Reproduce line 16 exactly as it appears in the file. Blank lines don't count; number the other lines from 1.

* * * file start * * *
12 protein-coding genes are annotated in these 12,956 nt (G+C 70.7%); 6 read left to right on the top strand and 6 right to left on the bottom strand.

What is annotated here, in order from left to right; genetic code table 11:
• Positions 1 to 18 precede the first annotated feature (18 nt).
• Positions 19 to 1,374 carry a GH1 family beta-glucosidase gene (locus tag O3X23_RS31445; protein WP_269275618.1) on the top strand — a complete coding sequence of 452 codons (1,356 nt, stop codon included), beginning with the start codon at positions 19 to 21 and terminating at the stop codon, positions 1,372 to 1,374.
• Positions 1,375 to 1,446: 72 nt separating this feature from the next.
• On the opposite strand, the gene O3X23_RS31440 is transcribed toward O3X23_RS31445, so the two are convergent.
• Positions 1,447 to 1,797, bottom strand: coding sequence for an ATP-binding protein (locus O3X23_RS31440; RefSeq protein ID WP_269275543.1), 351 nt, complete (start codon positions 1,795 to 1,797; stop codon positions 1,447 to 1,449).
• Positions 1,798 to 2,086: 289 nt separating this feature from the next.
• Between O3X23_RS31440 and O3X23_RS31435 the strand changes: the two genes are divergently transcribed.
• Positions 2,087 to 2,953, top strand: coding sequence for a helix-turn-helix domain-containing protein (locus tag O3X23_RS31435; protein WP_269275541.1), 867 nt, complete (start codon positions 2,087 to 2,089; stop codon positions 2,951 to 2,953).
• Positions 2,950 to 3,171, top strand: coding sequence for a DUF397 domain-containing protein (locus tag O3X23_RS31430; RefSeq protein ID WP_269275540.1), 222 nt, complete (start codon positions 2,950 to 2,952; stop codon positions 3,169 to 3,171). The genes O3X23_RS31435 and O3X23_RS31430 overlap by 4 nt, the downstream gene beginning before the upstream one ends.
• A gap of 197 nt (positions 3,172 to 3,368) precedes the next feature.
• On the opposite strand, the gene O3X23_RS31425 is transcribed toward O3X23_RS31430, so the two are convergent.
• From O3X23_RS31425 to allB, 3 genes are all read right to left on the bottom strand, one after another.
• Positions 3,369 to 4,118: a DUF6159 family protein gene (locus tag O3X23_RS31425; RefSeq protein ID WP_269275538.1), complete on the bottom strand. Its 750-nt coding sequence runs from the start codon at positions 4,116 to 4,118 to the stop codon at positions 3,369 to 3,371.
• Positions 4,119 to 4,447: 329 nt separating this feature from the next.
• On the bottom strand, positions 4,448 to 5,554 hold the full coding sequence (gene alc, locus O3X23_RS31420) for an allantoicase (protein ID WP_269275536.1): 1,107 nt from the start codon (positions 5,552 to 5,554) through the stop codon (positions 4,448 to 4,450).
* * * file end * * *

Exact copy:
• Positions 4,119 to 4,447: 329 nt separating this feature from the next.